5 Minutes With Naomi Joy, Author Of Psychological Thriller, The Liars

The Liars by Naomi Joy.JPG

Toxic female rivalry sound familiar? Naomi Joy, author of the new thriller, The Liars, chats to us about her experiences in the PR world and the negative impact of The Sisterhood Ceiling…

Tell us all about your new book…

The Liars is a psychological thriller set in a cutthroat PR office in central London. Ava and Jade, the two protagonists, are peers both up for the same promotion at work. Ava is younger than Jade and has less experience, but her connections with those in charge make her the front-runner for the role. This infuriates Jade and she’ll stop at nothing to prevent Ava landing the job that, she believes, is rightfully hers.

To make matters worse, the pair share an unspeakable secret, one they know will ruin them both if told. But with so much at stake, can either trust the other not to talk? Would you sabotage a rival to stop them from taking what’s yours?

How did you find inspiration for the female characters?

Whilst researching for The Liars, I came across the phenomenon known as The Sisterhood Ceiling – a term coined by researchers at UCL who found that women experience competition with other women negatively – and it was this I wanted to highlight in the characters’ personalities. As such, both Ava and Jade have slightly toxic traits, brought about by the culture and office environment they work in.

Naomi Joy Author Headshot.jpeg

What is The Sisterhood Ceiling?

Time and again, studies show that women are less comfortable with competition than men. A study by Harvard found that even the most capable women shy away from competition, but that the least-capable men thrive on it. UCL’s research into The Sisterhood Ceiling found that women in competitive environments – who aren’t comfortable in them – would often take competition too personally, becoming overly cut-throat and mean as a result. Others would shy away from competition, letting less capable, but more competitive, rivals progress in their place.

Did you enjoy working in the PR world?

At times, PR was the most enjoyable and incredible industry to work in and, despite my experiences with a handful of toxic personalities, I was also lucky enough to work with an abundance of brilliant and inspiring women who taught me so much. The industry itself is highly competitive, which was why I probably experienced The Sisterhood Ceiling at its more extreme end.

Have you personally experienced female rivalry?

I’ve had a few experiences. Early in my career, I was fast-tracked for a promotion by my brilliant female boss. However, as soon as my promotion was announced, my female line-manager began whispering to the other members of our team that she didn’t think I’d deserved it. I confronted her about it – sick of the passive aggressive comments – but she denied it, then went to our mutual boss to try and get me switched off the team.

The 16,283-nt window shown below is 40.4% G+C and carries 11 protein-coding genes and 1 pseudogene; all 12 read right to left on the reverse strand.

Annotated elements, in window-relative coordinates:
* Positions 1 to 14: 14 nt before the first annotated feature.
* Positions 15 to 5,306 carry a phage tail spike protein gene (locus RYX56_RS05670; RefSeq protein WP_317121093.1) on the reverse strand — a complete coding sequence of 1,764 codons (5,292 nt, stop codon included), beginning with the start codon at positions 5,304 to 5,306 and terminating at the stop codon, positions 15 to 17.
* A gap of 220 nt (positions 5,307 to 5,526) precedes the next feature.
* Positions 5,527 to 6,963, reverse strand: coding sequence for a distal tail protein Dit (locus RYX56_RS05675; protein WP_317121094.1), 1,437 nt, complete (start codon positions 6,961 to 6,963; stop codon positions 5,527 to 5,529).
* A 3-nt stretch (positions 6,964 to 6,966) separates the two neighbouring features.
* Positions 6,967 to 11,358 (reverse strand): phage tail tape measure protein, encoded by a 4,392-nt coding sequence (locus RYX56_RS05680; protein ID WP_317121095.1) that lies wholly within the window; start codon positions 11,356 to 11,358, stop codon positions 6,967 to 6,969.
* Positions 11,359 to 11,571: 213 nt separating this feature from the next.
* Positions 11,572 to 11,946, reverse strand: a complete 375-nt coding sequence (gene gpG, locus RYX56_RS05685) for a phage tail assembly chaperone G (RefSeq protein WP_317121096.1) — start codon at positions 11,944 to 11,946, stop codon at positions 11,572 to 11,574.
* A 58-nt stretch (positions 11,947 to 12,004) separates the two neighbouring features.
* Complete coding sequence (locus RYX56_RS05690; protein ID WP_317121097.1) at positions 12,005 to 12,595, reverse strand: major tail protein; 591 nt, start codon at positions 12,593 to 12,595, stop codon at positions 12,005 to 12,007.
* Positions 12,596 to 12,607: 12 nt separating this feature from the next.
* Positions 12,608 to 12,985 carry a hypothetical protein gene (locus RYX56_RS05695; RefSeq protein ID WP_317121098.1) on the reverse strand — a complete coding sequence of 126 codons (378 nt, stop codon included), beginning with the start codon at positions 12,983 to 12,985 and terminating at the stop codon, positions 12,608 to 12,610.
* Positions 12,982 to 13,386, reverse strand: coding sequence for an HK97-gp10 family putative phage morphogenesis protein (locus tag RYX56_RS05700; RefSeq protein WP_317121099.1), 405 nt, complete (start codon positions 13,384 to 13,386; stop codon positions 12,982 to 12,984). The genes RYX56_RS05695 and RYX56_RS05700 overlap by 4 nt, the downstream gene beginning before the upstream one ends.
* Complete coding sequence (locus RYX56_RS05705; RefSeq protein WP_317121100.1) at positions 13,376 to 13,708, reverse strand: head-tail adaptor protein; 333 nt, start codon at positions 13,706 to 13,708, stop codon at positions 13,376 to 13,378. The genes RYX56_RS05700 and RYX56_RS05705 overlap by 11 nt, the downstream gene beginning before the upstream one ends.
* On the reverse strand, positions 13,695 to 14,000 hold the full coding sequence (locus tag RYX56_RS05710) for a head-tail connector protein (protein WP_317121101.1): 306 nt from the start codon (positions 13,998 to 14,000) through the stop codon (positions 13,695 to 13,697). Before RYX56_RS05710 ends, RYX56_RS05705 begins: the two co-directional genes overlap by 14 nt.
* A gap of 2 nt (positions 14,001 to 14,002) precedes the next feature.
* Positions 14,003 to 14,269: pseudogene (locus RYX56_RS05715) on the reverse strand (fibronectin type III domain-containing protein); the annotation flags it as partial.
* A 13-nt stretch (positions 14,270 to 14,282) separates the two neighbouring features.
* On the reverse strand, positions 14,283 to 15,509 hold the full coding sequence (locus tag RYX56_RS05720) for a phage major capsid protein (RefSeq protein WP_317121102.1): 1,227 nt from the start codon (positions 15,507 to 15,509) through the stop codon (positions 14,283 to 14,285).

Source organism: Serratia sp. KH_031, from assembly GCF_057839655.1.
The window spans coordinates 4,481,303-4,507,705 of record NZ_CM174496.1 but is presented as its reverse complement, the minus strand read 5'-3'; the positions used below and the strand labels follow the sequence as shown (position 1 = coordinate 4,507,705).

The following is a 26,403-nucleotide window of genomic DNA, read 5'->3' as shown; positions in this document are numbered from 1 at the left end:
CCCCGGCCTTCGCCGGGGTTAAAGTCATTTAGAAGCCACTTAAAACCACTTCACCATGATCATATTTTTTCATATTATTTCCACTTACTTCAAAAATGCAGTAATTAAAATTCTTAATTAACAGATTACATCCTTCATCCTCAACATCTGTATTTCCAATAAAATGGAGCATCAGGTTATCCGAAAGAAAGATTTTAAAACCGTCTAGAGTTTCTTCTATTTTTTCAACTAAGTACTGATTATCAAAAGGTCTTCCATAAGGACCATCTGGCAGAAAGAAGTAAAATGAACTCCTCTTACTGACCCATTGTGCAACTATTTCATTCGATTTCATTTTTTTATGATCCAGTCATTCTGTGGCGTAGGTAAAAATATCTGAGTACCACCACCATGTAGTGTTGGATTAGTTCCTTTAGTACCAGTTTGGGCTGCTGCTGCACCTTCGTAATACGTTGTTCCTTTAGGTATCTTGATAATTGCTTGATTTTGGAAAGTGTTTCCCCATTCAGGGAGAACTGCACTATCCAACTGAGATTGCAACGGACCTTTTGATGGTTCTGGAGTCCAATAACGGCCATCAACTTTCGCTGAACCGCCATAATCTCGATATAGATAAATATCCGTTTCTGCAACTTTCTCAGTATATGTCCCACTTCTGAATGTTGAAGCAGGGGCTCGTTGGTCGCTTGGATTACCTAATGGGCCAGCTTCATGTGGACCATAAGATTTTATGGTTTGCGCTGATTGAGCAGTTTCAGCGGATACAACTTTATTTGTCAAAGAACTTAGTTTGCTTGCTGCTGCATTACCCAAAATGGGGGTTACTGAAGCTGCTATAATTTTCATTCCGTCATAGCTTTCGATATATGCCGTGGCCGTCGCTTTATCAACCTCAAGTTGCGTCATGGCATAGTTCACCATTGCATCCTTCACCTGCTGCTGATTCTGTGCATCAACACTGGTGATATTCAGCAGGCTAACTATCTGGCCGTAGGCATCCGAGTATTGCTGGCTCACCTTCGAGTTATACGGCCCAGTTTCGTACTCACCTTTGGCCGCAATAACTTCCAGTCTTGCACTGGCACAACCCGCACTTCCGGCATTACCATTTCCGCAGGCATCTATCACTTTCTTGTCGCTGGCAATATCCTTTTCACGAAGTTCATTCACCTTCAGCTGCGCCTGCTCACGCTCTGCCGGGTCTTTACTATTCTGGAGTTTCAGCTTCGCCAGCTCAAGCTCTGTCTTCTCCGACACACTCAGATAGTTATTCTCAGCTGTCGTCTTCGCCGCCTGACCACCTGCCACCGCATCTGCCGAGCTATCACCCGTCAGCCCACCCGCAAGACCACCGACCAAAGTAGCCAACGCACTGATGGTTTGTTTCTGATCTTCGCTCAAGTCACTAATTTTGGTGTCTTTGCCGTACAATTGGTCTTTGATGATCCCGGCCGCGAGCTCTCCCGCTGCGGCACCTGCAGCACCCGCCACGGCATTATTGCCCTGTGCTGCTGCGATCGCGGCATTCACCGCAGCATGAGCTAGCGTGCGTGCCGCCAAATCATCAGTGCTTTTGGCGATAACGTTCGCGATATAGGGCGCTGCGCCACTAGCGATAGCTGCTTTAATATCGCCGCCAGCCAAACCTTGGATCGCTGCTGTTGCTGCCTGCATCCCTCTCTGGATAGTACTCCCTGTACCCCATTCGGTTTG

After that, I didn't bring it up again. I kept it quiet when her behaviour became more systemic: regularly blaming her mistakes on me, blocking my chances to work on more important projects, spreading rumours that I would likely leave the company soon so shouldn't be considered for pay rises and promotions. To make matters worse, she was supposed to be my mentor and, despite everything she did, I wanted her to like me.

And it’s not just me. As soon as The Liars was released I heard numerous stories from women who’ve experienced similar things. A woman got in touch to say that she’d flown out to Hong Kong to try and win a new client, her female boss hadn’t wanted to go because she didn’t think the client was win-able. Despite this, this woman won the Chinese client but, on returning to London, was immediately frozen out of all future communication with the client by her female boss, keen to take the credit for her success rather than share in it.

These examples are far too numerous and, perhaps because the majority of women experience competitive office culture negatively, this might be one of the reasons there’s been a sharp drop in women at board-level of the FTSE top 250 companies this year. The Sisterhood Ceiling isn’t the only reason why more women aren’t in top jobs, but it’s almost certainly part of the puzzle.

Is work-life balance important to you?

Absolutely, looking after yourself is incredibly important. Making the switch to self-employment has been a challenge though –  whenever I’m not writing and I have a deadline I feel like I should be!

Your perfect weekend includes…

A trip back home to Jersey, catching up with family, walking the cliff-paths or heading to the beach.

A tip for aspiring writers?

Keep writing, keep applying to agents, keep approaching publishers. Don’t give up!

Proudest moment?

Almost a year after I first put pen to paper, I was offered a three-book-deal with Aria Fiction, an imprint of Head of Zeus. Signing that contract was a really proud moment for me.

Favourite people to follow on Instagram?

@rupikaur_ - Rupi Kaur, author and poet, has such a beautiful profile.  

@katebeckinsale - I love following Kate, she’s hilarious.

@thestylelane - Of course!

The Liars is out now

Which summer reads are on your list? Tweet @TheStyleLane

Images: Naomi Joy